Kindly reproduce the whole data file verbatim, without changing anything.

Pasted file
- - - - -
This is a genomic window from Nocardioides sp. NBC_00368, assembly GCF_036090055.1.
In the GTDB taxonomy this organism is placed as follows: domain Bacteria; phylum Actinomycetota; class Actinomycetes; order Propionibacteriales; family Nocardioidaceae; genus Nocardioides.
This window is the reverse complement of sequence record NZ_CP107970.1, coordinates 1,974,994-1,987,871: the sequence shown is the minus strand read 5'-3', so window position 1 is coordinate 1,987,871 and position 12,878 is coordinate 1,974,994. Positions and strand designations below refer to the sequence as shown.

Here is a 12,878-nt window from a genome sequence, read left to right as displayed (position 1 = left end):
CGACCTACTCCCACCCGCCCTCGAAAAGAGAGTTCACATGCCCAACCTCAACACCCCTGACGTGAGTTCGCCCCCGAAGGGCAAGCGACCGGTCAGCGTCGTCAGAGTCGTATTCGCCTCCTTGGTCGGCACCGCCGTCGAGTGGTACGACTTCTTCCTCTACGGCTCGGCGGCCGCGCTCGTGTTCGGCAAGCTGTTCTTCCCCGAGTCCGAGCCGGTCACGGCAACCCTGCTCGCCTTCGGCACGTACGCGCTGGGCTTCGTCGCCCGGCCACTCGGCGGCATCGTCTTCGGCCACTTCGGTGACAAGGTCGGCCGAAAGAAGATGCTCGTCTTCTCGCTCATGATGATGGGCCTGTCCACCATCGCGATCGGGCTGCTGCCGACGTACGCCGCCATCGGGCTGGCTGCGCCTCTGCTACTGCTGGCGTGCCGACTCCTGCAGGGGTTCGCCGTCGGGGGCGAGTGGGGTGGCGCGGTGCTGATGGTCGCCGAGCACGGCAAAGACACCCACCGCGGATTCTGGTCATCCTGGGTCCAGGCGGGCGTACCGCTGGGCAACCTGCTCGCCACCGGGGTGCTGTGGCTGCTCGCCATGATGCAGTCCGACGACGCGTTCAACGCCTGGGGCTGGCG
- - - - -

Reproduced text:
This is a genomic window from Nocardioides sp. NBC_00368, assembly GCF_036090055.1.
In the GTDB taxonomy this organism is placed as follows: domain Bacteria; phylum Actinomycetota; class Actinomycetes; order Propionibacteriales; family Nocardioidaceae; genus Nocardioides.
This window is the reverse complement of sequence record NZ_CP107970.1, coordinates 1,974,994-1,987,871: the sequence shown is the minus strand read 5'-3', so window position 1 is coordinate 1,987,871 and position 12,878 is coordinate 1,974,994. Positions and strand designations below refer to the sequence as shown.

Here is a 12,878-nt window from a genome sequence, read left to right as displayed (position 1 = left end):
CGACCTACTCCCACCCGCCCTCGAAAAGAGAGTTCACATGCCCAACCTCAACACCCCTGACGTGAGTTCGCCCCCGAAGGGCAAGCGACCGGTCAGCGTCGTCAGAGTCGTATTCGCCTCCTTGGTCGGCACCGCCGTCGAGTGGTACGACTTCTTCCTCTACGGCTCGGCGGCCGCGCTCGTGTTCGGCAAGCTGTTCTTCCCCGAGTCCGAGCCGGTCACGGCAACCCTGCTCGCCTTCGGCACGTACGCGCTGGGCTTCGTCGCCCGGCCACTCGGCGGCATCGTCTTCGGCCACTTCGGTGACAAGGTCGGCCGAAAGAAGATGCTCGTCTTCTCGCTCATGATGATGGGCCTGTCCACCATCGCGATCGGGCTGCTGCCGACGTACGCCGCCATCGGGCTGGCTGCGCCTCTGCTACTGCTGGCGTGCCGACTCCTGCAGGGGTTCGCCGTCGGGGGCGAGTGGGGTGGCGCGGTGCTGATGGTCGCCGAGCACGGCAAAGACACCCACCGCGGATTCTGGTCATCCTGGGTCCAGGCGGGCGTACCGCTGGGCAACCTGCTCGCCACCGGGGTGCTGTGGCTGCTCGCCATGATGCAGTCCGACGACGCGTTCAACGCCTGGGGCTGGCG